If you underline the first word of each of these sentences you will see that they all begin with a noun. Ask your child to choose one of the sentences to rewrite only this time they must start the sentence with a prepositional phrase or a verb. They may have to add more details to make the sentence a complete thought.

Before Jacob could catch it, the ball hit the window. or Hiding under the porch steps Matt and Jacob waited to see if they were going to get caught.

By changing how a sentence begins we are forced to rework it and improve it.  As children learn to mix up how they begin a sentence they will naturally move into more complex sentence structures which will add interest to their writing.

I would suggest that as your children write you occasionally ask them to underline the first word of each sentence and check to see how they are doing. If they have begun nearly every sentence with the subject ask them to rewrite 2 or 3 of the sentences.

If you have done Exercise No. 1 with your children this would also be a good time to have them revisit that exercise by replacing three common words (man, said, house) with more specific, descriptive words (knight, whispered, hut).

January 13, 2009

Simple Writing Exercises No. 1

Filed under: Education,Homeschooling,writing — kbagdanov @ 5:24 pm
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This simple exercise can be done over and over again with a wide range of ages

Write the sentence, The man walked into his house. on a piece of paper.

Now, have the following conversation with your child about the sentence. That sentence is too vague to work well in a story because every person reading it has a different idea of the man and of the house. When we write we want the picture in our head to be communicated to the reader so that they are picturing the same thing. When I read the sentence I pictured a tired, grumpy farmer shuffling into his farmhouse after a long day in the field. What did you picture? Hmmmm… not the same thing. Well, when we write we want to choose our words carefully so that our audience can see what we see.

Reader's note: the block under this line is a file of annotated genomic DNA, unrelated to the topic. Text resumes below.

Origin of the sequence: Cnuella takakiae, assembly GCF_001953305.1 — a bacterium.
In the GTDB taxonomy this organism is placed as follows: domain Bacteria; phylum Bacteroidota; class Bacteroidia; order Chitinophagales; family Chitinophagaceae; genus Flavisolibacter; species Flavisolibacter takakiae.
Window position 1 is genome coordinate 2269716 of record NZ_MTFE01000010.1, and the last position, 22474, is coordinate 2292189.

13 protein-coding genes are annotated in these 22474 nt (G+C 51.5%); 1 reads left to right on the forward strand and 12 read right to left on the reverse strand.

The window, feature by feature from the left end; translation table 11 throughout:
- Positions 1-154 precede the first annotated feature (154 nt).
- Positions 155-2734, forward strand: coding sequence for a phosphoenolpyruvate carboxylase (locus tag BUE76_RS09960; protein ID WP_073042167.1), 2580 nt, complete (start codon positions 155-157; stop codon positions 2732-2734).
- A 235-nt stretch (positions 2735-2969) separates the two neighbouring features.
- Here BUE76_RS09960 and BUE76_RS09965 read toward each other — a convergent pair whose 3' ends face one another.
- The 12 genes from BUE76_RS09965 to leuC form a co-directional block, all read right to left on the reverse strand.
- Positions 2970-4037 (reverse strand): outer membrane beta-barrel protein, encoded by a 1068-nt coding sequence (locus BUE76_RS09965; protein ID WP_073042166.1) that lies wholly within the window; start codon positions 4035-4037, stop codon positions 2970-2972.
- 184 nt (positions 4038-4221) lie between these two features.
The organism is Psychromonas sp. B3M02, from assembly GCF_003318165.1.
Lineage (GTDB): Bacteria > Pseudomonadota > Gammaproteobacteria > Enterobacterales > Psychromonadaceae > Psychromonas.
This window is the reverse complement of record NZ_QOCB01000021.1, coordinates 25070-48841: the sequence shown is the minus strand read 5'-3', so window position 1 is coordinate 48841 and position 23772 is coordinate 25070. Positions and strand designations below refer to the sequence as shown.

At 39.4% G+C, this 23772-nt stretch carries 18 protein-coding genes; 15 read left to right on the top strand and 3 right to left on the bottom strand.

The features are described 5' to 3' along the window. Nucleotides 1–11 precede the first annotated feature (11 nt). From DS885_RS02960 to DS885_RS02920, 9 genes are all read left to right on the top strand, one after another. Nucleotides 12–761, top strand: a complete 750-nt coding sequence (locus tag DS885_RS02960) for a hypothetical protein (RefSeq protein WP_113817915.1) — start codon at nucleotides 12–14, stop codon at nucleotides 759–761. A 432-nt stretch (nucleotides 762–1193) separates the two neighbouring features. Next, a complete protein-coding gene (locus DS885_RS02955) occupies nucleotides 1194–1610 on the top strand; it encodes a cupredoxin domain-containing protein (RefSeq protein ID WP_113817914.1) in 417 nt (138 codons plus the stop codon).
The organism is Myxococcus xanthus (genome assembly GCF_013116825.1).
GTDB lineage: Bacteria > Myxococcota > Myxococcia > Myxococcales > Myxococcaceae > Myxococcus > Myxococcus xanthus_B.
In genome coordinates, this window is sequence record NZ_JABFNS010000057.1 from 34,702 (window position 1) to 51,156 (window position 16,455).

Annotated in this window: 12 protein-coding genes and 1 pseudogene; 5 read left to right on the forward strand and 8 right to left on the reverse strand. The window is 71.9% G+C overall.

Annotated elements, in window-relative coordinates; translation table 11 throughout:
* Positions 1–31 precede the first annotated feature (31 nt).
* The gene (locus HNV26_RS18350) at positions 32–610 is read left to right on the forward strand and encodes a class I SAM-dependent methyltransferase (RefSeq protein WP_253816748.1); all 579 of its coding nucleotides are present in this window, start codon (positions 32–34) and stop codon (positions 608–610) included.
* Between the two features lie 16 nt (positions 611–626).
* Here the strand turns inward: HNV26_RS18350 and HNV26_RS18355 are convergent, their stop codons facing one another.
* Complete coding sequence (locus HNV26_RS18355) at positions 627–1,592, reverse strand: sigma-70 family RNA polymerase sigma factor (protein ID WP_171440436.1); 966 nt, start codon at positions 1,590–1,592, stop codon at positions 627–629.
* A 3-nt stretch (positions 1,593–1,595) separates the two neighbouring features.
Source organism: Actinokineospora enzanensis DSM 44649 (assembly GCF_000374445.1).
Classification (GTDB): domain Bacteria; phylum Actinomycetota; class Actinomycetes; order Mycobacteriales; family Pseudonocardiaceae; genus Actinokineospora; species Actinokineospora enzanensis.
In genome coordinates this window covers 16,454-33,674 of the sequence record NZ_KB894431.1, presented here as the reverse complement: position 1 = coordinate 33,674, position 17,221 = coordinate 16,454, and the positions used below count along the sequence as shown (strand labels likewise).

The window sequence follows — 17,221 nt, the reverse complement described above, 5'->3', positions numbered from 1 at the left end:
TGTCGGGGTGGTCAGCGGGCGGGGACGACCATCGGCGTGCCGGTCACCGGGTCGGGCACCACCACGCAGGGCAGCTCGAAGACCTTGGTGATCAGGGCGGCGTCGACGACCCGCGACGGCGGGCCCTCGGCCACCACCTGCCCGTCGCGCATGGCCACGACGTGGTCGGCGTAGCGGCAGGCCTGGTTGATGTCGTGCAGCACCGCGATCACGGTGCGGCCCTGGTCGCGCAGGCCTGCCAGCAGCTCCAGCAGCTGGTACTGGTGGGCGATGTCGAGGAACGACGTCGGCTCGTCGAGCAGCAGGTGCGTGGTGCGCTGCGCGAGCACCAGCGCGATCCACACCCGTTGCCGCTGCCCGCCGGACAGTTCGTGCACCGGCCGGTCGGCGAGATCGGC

Help your child come up with a list of words that could be used instead of man (farmer, hippie, clown, doctor etc.) and a list of adjectives that could be used to describe the man. (scruffy, handsome, old etc.) Do the same thing for the word walked and the word house. Once you have your lists its time to play.

Now have your child come up with several clear, descriptive sentences about the man walking into his house. By playing with the lists you should be able to come up with several different options. Generally, the more ridiculous and silly the sentences are the more younger children enjoy them. That’s fine, it gets them playing with language. You can challenge Jr.and Sr High School student to recreate the sentence so that they create a mood that is creepy, sad, or joyful.

That’s it. Don’t drag out the exercise. I’ve generally found that kids aren’t ready to quit and want to ‘do another one’. It’s your choice, but stop while they are still interested. Over the next few months continue to pull out this exercise, just mix up your starting sentence.

Some other ideas to try… The dog greeted it’s master. The girl dropped her toy. The car drove by the restaurant.

The child got on the ride. The family ate dinner.

January 5, 2009

3 Keys to Great Writing

Caleb with our newest family member, cousin Hope

Caleb with our newest family member, cousin Hope

Imagine, if you will, a family that has just had a new baby. These new parents never talk to the baby and somehow manage to keep the baby from most conversation until he is about two years old. At two, they decide it is the correct time for baby to begin to talk. Each day, for fifteen minutes, they have talking lessons. They don’t speak to the baby the rest of the time. These well meaning parents spend a lot of money and research and find the perfect talking curriculum. Unfortunately, they quickly become frustrated with their child’s inability to speak.

Now If these parents came to you for advice I’m sure you would be horrified that they hadn’t been speaking to their baby all along. It is likely you would tell them to dump the complex ‘talking curriculum’ and just start conversing with their child. You would reassure them that teaching him to talk is really not that complicated and if they would just start to make conversation a regular part of his environment, he would absorb (learn), most of the necessary skills. These well meaning parents might be shocked. Surely it can’t be that simple. After all, there are speech therapists and experts, people who have degrees in how to teach babies to talk properly. This is of course a ridiculous scenario. Yet, don’t we have a tendency to do the same thing when it comes to teaching our children to read and write. Do we complicate the process with too many expert opinions and complicated curriculum’s.

We all know the process babies go through when they learn to talk. Ideally babies are surrounded by a loving family who continually converse with them and cheer over their every attempt to communicate. We know that a baby learns language skills by being around conversation. We don’t teach a baby sentence structure, but by three they can put together a rather complex and grammatically correct sentence. They have learned, by example, without much conscience effort on their part. We accept this as the natural way of things. We know that children begin to acquire critical language skills even before they are physically able to speak.